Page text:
But Gingrich has evidently had a change of heart, not just in his view of the grassroots conservative movement, but also in terms of the Republican Party’s approach to foreign policy over the last several years (emphasis added):
We’ve already seen Republicans lash out at Sen. Rand Paul (R-KY) due to his strong, influential advocacy for civil liberties, which is a break from Bush-era GOP orthodoxy. But we may have gotten a look last week at how it’ll play into the 2016 race for the party’s nomination.
During a panel on Thursday at the Aspen Institute, Gov. Chris Christie (R-NJ), who has had quite the bromance with President Barack Obama, strongly spoke out against the growing libertarian tilt in the country, including both political parties, and, of course, invoked 9/11 in the process:
“This strain of libertarianism that’s going through parties right now and making big headlines I think is a very dangerous thought,” Christie said during a panel discussion with several other Republican governors at the Aspen Institute.
Asked if he was referring specifically to Sen. Rand Paul, R-Ky., the Republican perhaps most closely associated with a libertarian platform on defense issues and a potential rival of Christie’s in the 2016 GOP presidential primary, the New Jersey Republican replied, “You can name any number of people, and he’s one of them.”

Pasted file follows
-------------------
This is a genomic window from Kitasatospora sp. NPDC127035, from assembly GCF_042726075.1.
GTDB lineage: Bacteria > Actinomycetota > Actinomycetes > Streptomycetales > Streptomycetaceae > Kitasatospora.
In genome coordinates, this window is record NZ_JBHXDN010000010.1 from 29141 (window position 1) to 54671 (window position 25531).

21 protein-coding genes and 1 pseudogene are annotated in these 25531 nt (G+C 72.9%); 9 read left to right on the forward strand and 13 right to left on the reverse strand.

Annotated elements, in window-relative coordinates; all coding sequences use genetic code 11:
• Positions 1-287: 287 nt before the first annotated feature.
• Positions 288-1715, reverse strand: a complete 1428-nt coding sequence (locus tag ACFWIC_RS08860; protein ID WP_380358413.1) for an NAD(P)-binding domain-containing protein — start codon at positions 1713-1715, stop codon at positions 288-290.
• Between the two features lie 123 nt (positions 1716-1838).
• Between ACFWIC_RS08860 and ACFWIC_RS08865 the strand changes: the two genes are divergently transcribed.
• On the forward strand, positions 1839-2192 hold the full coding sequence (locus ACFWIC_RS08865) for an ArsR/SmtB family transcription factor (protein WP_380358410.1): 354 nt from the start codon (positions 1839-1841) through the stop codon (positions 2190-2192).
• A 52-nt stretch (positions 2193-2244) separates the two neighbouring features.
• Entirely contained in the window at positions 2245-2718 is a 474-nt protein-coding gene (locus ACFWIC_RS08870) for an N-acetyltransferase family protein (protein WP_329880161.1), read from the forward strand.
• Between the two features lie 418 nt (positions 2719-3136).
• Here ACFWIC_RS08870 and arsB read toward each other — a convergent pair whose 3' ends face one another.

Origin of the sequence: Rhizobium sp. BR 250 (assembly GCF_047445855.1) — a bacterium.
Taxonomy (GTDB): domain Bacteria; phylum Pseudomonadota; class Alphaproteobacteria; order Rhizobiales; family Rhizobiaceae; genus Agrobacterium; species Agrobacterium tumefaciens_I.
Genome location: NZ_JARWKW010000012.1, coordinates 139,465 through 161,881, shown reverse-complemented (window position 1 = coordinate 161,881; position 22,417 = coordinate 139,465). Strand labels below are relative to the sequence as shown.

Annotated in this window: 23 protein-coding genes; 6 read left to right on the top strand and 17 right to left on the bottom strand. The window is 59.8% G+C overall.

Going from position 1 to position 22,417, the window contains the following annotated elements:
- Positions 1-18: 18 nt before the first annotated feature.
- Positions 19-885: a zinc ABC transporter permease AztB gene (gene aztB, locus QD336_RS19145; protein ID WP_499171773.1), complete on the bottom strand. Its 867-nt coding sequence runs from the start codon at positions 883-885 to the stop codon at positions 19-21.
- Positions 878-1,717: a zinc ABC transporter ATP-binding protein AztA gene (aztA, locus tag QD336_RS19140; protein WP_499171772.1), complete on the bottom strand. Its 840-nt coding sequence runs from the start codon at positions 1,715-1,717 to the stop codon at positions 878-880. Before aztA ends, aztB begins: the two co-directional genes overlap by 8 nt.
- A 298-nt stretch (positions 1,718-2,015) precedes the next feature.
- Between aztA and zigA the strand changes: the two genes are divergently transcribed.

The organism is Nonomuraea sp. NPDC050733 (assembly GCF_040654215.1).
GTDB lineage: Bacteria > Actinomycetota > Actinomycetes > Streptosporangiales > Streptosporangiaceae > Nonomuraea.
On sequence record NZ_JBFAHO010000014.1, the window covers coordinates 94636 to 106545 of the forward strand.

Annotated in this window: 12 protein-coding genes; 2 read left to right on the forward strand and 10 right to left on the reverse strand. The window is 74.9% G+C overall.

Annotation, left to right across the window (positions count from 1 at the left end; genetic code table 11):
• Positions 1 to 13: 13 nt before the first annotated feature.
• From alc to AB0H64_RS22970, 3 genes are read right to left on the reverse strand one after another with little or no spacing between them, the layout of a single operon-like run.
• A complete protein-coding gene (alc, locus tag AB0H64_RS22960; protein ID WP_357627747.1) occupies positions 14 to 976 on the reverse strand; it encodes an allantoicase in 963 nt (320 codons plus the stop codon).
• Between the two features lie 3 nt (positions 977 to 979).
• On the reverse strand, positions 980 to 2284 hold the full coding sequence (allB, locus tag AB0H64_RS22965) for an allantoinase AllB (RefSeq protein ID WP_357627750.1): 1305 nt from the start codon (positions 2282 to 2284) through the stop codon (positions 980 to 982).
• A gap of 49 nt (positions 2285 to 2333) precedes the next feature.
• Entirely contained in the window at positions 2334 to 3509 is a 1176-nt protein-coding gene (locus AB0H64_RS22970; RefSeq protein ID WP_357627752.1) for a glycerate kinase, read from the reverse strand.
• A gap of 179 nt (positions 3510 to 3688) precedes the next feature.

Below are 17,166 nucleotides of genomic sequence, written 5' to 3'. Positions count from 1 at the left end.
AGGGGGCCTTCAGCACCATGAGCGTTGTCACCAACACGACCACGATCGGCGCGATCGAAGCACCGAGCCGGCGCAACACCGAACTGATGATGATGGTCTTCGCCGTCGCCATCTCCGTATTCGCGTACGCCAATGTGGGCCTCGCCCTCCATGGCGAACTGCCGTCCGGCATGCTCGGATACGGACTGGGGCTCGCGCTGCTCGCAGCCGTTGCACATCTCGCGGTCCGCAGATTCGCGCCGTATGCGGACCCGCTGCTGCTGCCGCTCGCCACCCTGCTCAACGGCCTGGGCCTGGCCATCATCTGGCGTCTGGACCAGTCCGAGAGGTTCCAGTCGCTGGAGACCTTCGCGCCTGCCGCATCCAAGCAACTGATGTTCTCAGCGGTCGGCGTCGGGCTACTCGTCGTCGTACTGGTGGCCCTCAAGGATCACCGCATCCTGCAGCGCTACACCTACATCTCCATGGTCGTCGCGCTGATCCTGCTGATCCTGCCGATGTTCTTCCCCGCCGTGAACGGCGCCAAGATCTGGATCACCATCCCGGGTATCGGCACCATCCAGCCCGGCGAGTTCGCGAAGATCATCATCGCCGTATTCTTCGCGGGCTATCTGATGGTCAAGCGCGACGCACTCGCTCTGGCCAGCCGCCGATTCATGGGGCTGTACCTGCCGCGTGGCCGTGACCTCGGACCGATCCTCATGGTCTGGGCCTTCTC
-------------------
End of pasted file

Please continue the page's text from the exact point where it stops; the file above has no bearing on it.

“These esoteric, intellectual debates - I want them to come to New Jersey and sit across from the widows and the orphans and have that conversation. And they won’t, because that’s a much tougher conversation to have,” he added.
“I think what we as a country have to decide is: Do we have amnesia? Because I don’t,” he said. “And I remember what we felt like on September 12, 2001.”
There a quite a primary fight brewing in Wyoming that highlight the divisions in the Republican Party. Liz Cheney, the daughter of former Vice President Dick Cheney, announced last week that she is going to challenge Sen. Mike Enzi in the Republican primary for U.S. Senate in Wyoming.
This isn’t an ordinary primary challenge. Though an incumbent, Enzi has a fairly conservative record. His has a lifetime score of 82% from FreedomWorks and 71% from the Club for Growth. Enzi’s biggest stumble recently was his legislative push for the online sales tax, which was opposed by Tea Party and grassroots organizations.